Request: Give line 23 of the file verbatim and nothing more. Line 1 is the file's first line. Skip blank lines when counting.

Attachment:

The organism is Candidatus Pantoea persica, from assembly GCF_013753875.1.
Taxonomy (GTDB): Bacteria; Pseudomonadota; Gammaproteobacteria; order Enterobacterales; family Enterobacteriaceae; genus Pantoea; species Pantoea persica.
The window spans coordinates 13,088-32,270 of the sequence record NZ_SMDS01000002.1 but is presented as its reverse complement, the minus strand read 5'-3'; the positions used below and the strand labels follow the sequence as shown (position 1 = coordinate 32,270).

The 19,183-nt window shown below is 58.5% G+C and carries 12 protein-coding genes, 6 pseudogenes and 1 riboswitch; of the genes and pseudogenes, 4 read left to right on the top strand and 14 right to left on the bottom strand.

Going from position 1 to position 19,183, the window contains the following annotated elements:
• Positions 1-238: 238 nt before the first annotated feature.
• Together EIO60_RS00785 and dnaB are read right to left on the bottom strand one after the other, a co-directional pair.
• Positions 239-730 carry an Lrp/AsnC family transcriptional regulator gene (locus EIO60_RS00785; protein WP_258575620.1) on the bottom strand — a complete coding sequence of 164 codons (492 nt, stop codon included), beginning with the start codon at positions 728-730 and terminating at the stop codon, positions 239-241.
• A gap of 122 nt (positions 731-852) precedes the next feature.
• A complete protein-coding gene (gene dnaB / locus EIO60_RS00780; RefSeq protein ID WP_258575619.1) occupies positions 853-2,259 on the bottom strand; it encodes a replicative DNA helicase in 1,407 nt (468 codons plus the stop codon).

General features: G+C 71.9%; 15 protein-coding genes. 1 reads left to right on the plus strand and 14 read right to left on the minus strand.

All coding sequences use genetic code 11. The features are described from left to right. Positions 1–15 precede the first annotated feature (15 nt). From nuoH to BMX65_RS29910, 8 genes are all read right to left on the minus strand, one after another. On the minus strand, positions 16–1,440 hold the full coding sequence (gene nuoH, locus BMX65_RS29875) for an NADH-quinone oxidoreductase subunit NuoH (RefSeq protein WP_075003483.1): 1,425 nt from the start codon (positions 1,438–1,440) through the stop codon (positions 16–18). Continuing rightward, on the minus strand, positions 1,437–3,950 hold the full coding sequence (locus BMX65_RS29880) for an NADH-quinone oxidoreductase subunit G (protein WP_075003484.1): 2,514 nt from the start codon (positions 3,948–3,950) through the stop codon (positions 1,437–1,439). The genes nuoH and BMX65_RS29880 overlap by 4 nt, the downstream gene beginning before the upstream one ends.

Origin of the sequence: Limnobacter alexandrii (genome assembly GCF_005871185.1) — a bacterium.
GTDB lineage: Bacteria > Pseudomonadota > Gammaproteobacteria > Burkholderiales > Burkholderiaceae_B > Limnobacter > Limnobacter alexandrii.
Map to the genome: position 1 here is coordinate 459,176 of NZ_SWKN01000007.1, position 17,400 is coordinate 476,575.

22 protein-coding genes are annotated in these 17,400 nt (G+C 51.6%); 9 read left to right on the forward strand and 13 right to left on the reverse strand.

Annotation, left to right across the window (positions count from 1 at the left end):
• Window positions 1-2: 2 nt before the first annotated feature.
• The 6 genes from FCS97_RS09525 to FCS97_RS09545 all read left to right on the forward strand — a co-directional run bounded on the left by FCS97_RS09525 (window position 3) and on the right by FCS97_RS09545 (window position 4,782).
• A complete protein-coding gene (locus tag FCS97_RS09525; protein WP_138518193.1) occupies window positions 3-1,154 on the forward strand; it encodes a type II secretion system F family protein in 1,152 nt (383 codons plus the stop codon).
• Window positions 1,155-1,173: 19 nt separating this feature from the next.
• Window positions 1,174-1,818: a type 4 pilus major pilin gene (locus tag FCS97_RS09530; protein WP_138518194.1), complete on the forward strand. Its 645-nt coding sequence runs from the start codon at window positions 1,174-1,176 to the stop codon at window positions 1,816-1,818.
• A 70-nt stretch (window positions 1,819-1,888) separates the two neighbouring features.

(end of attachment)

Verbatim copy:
• A 70-nt stretch (window positions 1,819-1,888) separates the two neighbouring features.